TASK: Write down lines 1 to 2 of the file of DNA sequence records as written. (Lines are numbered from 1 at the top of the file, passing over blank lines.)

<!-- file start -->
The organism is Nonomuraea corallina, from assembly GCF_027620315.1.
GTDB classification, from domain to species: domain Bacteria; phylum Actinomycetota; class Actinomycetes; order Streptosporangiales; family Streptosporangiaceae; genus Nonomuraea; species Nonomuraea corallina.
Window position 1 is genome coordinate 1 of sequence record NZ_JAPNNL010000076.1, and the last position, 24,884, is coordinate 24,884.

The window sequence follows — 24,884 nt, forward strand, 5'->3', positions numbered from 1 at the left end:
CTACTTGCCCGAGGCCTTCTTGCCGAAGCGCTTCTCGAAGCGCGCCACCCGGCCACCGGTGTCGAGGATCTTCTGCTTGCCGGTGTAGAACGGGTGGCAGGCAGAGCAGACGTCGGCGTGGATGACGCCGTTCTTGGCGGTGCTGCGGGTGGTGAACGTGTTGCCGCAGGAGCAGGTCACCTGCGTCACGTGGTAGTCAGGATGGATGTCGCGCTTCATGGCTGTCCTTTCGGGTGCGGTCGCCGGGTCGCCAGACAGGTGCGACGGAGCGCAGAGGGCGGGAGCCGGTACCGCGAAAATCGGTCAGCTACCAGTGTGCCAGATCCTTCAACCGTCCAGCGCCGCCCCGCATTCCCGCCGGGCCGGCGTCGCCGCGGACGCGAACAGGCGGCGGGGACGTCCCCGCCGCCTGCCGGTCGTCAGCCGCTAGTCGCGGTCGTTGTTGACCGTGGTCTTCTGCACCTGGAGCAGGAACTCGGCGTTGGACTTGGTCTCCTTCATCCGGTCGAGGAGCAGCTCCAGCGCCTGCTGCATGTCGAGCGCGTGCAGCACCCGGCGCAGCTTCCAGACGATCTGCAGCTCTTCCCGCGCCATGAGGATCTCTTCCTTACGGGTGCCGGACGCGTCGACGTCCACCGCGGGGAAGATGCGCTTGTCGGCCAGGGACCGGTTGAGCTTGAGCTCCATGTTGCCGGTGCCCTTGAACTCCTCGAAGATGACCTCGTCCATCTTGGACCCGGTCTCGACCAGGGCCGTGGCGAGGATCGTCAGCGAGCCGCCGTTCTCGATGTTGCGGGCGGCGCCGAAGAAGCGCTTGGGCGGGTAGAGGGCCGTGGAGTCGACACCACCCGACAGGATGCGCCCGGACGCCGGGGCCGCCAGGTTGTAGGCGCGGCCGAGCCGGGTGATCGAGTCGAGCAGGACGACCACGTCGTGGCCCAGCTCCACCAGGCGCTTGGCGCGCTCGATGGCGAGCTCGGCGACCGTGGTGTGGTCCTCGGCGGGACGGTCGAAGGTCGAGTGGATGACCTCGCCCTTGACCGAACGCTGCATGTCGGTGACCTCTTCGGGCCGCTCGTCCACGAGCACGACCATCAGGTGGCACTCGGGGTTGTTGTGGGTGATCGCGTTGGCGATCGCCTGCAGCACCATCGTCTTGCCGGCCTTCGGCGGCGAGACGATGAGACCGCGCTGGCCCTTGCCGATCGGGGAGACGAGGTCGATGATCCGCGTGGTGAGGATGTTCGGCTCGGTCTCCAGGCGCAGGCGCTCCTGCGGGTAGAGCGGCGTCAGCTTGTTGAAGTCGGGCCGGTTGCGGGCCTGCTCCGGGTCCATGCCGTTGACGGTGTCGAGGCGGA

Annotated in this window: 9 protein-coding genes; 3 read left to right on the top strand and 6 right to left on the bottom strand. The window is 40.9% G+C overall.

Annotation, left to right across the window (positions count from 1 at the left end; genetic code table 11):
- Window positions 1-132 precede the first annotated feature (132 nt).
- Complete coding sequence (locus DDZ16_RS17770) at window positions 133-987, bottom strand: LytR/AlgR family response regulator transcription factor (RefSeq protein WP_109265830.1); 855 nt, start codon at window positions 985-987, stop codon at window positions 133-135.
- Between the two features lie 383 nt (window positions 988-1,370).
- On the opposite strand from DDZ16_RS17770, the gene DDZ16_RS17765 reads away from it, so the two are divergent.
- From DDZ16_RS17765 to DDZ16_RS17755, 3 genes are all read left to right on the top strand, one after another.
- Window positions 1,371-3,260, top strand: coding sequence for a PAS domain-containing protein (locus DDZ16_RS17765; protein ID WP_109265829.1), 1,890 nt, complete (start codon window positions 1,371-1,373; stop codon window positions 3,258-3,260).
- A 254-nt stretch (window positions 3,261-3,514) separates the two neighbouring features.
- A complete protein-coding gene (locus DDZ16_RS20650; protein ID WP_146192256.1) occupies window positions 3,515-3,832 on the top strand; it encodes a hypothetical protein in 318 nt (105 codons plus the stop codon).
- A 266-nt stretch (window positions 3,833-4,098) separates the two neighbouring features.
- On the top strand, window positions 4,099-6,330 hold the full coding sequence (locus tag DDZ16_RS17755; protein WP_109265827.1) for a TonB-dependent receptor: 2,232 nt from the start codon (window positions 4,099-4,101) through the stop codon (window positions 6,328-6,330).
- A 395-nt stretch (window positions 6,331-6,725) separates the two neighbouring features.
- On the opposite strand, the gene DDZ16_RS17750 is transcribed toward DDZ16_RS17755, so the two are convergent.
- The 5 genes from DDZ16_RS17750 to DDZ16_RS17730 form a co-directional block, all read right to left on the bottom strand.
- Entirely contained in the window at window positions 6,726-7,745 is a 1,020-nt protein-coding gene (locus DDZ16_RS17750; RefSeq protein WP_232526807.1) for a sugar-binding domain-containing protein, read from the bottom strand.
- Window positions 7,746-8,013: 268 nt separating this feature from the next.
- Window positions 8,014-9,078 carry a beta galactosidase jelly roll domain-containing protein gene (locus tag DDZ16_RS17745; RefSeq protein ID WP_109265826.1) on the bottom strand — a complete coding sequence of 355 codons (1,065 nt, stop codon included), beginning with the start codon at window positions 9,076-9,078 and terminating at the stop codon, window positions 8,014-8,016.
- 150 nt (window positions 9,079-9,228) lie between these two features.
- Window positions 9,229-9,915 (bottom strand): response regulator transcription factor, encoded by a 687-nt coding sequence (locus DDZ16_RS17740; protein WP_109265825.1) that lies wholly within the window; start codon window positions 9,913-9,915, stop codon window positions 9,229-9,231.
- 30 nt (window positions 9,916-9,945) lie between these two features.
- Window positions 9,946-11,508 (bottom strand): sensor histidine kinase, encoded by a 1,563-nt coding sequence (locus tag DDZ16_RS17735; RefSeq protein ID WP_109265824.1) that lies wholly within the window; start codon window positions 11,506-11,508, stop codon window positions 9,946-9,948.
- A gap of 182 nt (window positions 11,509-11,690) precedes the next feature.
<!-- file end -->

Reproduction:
The organism is Nonomuraea corallina, from assembly GCF_027620315.1.
GTDB classification, from domain to species: domain Bacteria; phylum Actinomycetota; class Actinomycetes; order Streptosporangiales; family Streptosporangiaceae; genus Nonomuraea; species Nonomuraea corallina.